The vote was 268 to 160, with 17 Republicans joining Democrats in support of
the bill. Opposing the measure were 157 Republicans and three Democrats. Republicans
raised concerns about the $7.4 billion cost of the program.

The bill’s fate is unclear in the Senate. Republicans have enough votes
to filibuster the measure, and Senate Democrats have not shown great interest
in bringing the measure to the floor.

The bill aroused impassioned debate, as 9/11 responders and their relatives
watched from the House gallery.

The vote occurred as Congress moved to finish its legislative business quickly
and adjourn this week to allow lawmakers to head back home to campaign before
the Nov. 2 elections.

The bill calls for providing $3.2 billion over the next eight years to monitor
and treat injuries stemming from exposure to toxic dust and debris at ground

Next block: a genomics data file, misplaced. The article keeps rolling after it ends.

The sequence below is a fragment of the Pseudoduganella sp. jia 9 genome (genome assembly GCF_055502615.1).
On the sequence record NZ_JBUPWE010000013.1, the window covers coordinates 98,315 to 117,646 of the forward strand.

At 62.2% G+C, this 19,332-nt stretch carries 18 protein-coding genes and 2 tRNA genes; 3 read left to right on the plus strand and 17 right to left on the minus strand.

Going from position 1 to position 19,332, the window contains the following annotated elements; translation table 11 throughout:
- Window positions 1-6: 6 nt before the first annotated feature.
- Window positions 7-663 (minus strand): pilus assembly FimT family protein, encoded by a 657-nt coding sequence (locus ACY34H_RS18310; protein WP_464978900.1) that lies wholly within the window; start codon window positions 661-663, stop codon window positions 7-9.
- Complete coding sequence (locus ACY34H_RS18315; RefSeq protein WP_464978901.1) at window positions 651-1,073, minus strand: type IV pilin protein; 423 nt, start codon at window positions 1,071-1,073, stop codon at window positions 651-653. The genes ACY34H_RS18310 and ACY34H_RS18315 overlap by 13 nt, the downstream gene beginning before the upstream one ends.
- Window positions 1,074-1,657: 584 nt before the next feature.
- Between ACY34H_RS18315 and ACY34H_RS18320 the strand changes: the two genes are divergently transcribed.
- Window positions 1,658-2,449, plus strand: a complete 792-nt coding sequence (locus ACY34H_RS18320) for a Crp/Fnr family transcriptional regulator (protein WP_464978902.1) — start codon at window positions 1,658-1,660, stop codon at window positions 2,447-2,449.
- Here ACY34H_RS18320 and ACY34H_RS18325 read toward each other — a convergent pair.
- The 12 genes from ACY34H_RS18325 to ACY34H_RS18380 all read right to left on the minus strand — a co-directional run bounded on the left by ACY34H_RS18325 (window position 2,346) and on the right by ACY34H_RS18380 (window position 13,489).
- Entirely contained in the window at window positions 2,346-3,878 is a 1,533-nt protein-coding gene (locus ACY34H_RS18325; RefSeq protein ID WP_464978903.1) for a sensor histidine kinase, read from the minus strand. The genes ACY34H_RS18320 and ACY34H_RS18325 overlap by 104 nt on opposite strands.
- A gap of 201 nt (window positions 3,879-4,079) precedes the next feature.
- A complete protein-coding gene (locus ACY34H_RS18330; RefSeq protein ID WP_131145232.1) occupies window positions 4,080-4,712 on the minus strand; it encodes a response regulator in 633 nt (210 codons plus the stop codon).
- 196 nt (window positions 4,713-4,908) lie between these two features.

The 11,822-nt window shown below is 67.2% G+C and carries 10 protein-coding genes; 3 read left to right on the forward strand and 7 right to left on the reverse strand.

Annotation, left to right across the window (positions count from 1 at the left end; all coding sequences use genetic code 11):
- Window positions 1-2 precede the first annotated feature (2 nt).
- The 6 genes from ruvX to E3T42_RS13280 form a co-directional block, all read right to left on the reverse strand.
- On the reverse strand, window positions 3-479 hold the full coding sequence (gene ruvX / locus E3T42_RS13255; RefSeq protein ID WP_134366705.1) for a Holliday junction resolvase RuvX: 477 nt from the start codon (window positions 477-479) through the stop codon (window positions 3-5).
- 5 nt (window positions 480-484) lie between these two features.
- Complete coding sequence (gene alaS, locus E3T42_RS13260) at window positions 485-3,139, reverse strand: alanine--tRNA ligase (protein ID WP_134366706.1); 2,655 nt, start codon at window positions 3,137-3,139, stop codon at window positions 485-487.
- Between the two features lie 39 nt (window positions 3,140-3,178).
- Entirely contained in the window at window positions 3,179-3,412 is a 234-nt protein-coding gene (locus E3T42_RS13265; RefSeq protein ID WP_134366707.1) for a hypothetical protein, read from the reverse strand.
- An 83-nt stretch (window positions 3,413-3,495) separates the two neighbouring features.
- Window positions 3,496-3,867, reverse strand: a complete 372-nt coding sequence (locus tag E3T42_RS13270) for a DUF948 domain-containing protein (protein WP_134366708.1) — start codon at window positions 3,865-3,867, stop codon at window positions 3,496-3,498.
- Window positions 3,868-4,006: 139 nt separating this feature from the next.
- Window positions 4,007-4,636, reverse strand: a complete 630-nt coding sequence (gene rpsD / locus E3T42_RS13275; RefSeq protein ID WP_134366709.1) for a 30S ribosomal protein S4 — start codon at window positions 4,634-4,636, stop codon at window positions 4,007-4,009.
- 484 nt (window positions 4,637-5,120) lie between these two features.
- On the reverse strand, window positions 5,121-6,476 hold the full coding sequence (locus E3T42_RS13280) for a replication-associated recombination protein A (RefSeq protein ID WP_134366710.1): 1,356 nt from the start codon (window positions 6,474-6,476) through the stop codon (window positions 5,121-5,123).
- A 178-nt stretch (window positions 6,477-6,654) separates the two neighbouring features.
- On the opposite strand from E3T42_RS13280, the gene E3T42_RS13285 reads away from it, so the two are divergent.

zero. New York City would pay 10 percent of those health costs. The bill seeks
to set aside $4.2 billion to reopen the September 11th Victim Compensation Fund
to provide compensation for any job and economic losses.

In addition, the bill includes a provision that would have allowed money from
the Victim Compensation Fund to be paid out to anyone who receives payment under
the pending settlement stemming from lawsuits that 10,000 rescue and cleanup
workers filed against the city. At the moment, anyone who receives a settlement
from the city is limited in how much compensation they can receive from the
fund, according to the bill’s sponsors.

Until now, Congress has appropriated money on an annual basis to monitor the